Cape Breton's Magazine

> Issue 41 > Page 47 - Advert: Shoppers Drug Mart

Page 47 - Advert: Shoppers Drug Mart

Published by Ronald Caplan on 1986/1/1 (413 reads)

Diary: Mary Smith of Sinithville, 1890-92 The following is from Mary Elizabeth Wood Smith's diary kept at Smithville, Inverness County, 1890- 92. She was born in Ripton, England, July 30, 1812, and came to Nova Scotia in 1815. Considered "of Arichat," she married Lambert Smith (1802-1877). We weighed the idea of using conventional spelling and punctuation against maintaining the flavour of a personal diary • and chose to offer it with only slight editing. Mary Smith died November 5, 1892. December 1890 1st Dec. a dreadful 1 gale rained all the forenoon in torrents then turned to a real old fassioned snow storm, blew the top off the kitchen chimney and nearly carried the porch away. James was hear to dinner the wind nearly blew the Barn away con? tinued verry stormy all the month friday before Xmas was dreadful 1 stormy in the afternoon Lewis went to the school house for the Teacher and chil? dren. Saturday was still yerry stormy teacher could not get home. Moved the stove into the din? ing room before dinner young Etheridge came in out of the storm staid till Sunday forenoon. J. R. Black came for Jessie Sunday was a verry fine day but the roads blocked up with snow banks in the af? ternoon. Thomas and Minnie came over but could not stay to tea as they had to plunge through the snow. Mary Irish was with them and stayd all night Mon? day we washed and cleaned up after the storm had a verry quiet Christmas Thomas was hear a little while in the morning brought over my raisens and currents did not stay long, friday the boys went to breake the Roads. Sunday Mr. McDonald from Hasteings preached in our church Monday he was hear to tea George took him out to Temperence meet? ing and got a letter for me from Libbie Chisholm. T-uesday werry stormy none of our folks could get out to the Induction of the new minister Wednesday verry stormy and cold and continued so to the end of the month. January 1891 Saturday s"""'' It has been raining all the morning we are gathering water for next weeks washing it is ten below now and not raining so heavy Lewis has gone over to saw wood with the boys if it will be fine enough to work outside Lew? is came home to dinner and then walked out to Ben- jamains to pay his Tax heard there was no mail crossed the strait till friday evening since mon- day after he came home he went over to see David who is sick they think he has got Le Grippe Sunday 4 '"' cold and stormy no one from this place could go to Church none of the Boys came in to see us Wednesday 14 it is a fine day Lewis got the boys to help him get his load ready and they started a- bout 8 in the morning he took 6 Tubs Butter and the Oxen the roads are werry slippery I don't know how the poor cattle will get along I suppose Lewis will have to go all the way to Sydney it is a great undertakeing at this time of the year and so little time to think about it and to get ready. Thursday 15 a dark cloudy morning east wind looks like a storm Thomas came over after break? fast to see if we needed anything done, and George came up to tel1 us the news from Margaree he brought me a bottle of Preserved blueberries that Alice sent me he says uncle Joseph and Alice in? tend comming to see us this winter, the sun shone out at 12 0 clock and it has been quite a fine day since. I finished the stocking I was knitting for Bella. Sarah is working at her old black dress Monday 19 Washed and Sarah and the children got all the water from the cask at the Barn. And Sarah and Flora boiled ashes and made a big Pot of leigh (lye) to try to make some soap. Park was sawing wood with the boys, no sign of Lewis comming and we got to bed about ten o clock, and at twenty min? utes to twelve Lewis came home he left Sydney at ten in the morning he is quite well and was verry lucky to get home he brought a Barrel of rolled Oats and a barrel of corn meal Tuesday 20 a heavy silver thaw, one of the wil? low trees broak down at dinner time Sarah boiling her soap Flora spinning George and Lewis in the house all the forenoon David came in too they were hear to dinner after dinner Thomas came over with a load of wood for us did not know that Lewis had got home he says that if he had not come home last night then he could not come today for the road is all hollow underneath a horse could not travel. The cattel that went down with Lewis last week were the first that went on the New Rail Road Lew? is and the children went over to the boys place af? ter tea and he paid the money he had borrowed from them Tuesday 27 a fine day pretty bright but cold this is Maggie Beatons wedding day Sarah bakeing and doeing housework did not put the cloaths out it is too frosty Flora spinning the children at school Lewis went to Broad Cove to try and collect some money the Teacher went out to temperence meet? ing last Evening. Lewis got home a little after dark and did not have much luck colecting a little after he got home Mrs. Isaac came on a visit and her five youngest children so there was tea to get for all hands they did not get away till after ten Harriet said that there is no crossing over Port Hood harbour the big ice has not come in yet February Ash Wednesday 11 Snowing a little this morning Lewis hawling polls the three children at school Maggie tired and did not go. have not got the last weeks cloths dry yet as Sarah is not fit (48)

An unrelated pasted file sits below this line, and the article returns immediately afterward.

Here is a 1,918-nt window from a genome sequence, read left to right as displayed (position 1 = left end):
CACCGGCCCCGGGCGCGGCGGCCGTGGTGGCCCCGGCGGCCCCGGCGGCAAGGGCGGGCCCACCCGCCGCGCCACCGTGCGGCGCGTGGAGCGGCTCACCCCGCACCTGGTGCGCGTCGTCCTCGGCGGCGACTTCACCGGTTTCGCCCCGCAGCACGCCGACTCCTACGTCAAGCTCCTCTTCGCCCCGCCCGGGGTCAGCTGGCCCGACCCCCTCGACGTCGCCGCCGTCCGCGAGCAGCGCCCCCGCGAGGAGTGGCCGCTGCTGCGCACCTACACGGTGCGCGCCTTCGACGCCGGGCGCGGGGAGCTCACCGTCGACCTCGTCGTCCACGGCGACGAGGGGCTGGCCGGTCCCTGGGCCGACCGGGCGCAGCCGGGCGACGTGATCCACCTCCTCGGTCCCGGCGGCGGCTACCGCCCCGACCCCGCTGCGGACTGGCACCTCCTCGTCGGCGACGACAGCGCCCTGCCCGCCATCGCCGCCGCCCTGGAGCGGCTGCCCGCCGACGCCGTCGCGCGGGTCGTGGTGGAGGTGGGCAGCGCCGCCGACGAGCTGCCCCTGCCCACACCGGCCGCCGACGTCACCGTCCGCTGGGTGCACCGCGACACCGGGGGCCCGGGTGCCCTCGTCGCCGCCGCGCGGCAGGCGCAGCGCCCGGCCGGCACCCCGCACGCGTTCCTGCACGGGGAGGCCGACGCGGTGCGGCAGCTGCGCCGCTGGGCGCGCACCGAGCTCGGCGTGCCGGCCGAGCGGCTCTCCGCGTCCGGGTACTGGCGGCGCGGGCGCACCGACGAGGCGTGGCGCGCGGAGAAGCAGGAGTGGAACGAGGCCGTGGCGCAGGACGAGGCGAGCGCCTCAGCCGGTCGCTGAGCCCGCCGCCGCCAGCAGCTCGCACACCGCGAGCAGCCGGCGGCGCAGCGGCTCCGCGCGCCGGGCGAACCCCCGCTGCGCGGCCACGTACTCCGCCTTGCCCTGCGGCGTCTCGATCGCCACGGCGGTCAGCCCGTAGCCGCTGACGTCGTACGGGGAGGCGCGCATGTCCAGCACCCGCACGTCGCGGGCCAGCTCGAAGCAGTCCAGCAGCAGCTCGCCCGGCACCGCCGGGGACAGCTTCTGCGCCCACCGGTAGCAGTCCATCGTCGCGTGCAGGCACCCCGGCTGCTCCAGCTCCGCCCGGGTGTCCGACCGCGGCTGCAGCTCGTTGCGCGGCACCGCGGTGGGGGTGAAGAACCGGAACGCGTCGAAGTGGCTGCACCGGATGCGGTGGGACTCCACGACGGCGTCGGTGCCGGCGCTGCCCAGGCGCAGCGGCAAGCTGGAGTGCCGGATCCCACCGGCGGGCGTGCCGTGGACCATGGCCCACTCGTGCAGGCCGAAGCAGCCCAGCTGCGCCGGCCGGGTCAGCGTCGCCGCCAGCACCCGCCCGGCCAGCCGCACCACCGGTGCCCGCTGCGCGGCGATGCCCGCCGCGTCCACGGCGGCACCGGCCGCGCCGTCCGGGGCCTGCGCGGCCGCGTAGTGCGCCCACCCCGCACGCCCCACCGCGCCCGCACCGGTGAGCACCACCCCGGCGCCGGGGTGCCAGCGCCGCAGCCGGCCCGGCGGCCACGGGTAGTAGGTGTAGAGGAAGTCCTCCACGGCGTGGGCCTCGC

Cape Breton's Magazine
  View this article in PDF format Print article

Adobe Acrobat Reader is required to the PDF version of this content. Click here to download and install the Acrobat plugin
Acrobat Reader Download